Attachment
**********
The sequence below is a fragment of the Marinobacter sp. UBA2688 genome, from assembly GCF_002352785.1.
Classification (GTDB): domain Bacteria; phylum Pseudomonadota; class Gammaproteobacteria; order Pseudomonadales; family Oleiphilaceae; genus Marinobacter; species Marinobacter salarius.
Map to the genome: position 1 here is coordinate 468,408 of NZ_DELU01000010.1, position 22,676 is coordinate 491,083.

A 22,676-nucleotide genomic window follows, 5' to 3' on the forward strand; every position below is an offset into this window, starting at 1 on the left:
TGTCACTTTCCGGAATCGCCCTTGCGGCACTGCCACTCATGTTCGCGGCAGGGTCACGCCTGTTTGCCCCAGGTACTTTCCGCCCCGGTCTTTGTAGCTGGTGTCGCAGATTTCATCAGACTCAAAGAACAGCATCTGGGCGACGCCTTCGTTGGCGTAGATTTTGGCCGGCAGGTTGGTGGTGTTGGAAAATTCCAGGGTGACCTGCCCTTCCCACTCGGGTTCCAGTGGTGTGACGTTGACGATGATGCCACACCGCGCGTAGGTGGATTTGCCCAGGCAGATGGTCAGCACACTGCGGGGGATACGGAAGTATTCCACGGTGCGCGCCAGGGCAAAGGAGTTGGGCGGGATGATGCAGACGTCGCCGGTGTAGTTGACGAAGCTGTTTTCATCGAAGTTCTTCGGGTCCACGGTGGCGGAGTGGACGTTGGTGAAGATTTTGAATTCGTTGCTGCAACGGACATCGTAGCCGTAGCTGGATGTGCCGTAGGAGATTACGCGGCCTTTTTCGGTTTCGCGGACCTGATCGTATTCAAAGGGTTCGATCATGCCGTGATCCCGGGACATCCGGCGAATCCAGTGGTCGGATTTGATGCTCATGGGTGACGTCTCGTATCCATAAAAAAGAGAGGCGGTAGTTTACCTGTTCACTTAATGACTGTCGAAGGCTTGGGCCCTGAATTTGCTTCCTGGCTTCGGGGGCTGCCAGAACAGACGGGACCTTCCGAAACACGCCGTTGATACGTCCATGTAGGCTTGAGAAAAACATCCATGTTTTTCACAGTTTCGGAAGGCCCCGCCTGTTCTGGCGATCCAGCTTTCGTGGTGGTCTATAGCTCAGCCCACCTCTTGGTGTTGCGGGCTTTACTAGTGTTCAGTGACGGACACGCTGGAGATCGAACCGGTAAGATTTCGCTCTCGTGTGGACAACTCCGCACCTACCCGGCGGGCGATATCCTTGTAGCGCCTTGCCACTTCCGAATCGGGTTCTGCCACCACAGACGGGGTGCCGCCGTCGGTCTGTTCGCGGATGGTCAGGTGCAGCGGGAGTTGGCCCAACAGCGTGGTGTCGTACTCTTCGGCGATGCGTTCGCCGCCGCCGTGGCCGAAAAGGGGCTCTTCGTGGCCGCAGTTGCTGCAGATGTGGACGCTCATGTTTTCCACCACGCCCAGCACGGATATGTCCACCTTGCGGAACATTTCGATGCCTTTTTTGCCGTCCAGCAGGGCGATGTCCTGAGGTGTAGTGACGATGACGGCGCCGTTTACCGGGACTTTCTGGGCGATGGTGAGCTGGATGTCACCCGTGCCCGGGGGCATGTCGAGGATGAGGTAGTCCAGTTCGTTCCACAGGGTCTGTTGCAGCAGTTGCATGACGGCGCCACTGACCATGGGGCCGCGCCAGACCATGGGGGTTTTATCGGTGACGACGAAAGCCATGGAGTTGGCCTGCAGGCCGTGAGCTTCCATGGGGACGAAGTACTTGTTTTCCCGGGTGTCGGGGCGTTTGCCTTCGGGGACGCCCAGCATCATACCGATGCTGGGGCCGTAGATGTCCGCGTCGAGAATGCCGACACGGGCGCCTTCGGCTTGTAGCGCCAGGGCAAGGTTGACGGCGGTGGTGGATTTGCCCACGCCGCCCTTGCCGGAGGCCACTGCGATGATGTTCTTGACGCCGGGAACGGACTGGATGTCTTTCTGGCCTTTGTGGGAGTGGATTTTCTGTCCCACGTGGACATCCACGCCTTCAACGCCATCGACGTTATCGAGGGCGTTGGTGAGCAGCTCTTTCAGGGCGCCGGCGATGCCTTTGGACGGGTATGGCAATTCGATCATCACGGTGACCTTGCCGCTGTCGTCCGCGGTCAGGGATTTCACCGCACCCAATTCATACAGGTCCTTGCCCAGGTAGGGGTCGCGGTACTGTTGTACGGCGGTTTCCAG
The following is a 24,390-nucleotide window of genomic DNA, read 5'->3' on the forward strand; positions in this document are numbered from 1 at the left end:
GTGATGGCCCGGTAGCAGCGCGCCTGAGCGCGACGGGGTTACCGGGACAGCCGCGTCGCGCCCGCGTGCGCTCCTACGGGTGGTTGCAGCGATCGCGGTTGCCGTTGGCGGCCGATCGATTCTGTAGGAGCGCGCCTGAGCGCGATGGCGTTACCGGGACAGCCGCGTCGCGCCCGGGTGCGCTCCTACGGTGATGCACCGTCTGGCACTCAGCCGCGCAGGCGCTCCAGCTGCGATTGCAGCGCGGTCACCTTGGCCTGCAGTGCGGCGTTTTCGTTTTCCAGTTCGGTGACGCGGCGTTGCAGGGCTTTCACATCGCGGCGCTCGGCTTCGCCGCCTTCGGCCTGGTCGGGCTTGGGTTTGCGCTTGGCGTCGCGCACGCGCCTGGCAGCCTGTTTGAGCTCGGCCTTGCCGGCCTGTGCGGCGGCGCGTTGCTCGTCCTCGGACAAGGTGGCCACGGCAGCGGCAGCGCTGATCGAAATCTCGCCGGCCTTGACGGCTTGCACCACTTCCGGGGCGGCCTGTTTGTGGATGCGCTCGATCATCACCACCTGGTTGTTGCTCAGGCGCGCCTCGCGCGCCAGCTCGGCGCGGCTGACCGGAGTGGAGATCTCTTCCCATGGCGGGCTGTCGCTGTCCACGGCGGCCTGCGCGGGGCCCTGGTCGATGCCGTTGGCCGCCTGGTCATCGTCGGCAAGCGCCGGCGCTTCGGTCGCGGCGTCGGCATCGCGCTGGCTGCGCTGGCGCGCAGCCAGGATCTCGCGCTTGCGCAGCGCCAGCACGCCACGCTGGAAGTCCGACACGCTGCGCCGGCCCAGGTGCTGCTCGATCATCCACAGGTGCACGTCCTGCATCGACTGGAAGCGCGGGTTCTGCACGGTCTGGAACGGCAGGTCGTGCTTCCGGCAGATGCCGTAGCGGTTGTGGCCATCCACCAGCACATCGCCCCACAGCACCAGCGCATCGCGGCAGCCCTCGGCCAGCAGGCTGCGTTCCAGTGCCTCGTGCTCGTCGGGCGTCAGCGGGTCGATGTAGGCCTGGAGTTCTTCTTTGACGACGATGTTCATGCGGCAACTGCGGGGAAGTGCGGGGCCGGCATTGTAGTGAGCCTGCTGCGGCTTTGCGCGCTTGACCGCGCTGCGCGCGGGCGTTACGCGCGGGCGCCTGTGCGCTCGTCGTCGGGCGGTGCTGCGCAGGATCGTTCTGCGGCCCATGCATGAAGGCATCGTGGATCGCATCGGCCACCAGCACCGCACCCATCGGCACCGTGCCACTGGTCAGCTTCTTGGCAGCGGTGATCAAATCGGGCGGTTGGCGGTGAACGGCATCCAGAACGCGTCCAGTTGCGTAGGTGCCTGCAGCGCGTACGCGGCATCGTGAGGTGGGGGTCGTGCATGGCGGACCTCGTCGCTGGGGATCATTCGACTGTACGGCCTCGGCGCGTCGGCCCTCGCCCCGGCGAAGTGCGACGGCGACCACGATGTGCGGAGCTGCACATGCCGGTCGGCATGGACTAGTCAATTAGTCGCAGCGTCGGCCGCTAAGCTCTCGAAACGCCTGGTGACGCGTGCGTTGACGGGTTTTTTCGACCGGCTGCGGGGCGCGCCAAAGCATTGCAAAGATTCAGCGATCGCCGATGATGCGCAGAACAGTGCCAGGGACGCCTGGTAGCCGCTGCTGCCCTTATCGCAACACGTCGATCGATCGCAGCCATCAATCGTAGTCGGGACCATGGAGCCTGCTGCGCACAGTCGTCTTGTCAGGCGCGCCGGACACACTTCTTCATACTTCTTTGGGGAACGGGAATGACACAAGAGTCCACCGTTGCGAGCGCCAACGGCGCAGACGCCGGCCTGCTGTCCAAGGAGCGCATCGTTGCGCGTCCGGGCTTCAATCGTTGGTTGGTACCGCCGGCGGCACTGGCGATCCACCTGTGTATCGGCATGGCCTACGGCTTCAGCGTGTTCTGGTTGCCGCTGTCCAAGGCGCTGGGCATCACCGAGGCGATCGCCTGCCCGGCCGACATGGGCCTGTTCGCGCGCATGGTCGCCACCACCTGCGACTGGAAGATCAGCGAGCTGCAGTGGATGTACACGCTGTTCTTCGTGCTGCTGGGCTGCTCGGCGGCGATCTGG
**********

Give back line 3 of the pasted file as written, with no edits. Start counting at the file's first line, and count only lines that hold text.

Map to the genome: position 1 here is coordinate 468,408 of NZ_DELU01000010.1, position 22,676 is coordinate 491,083.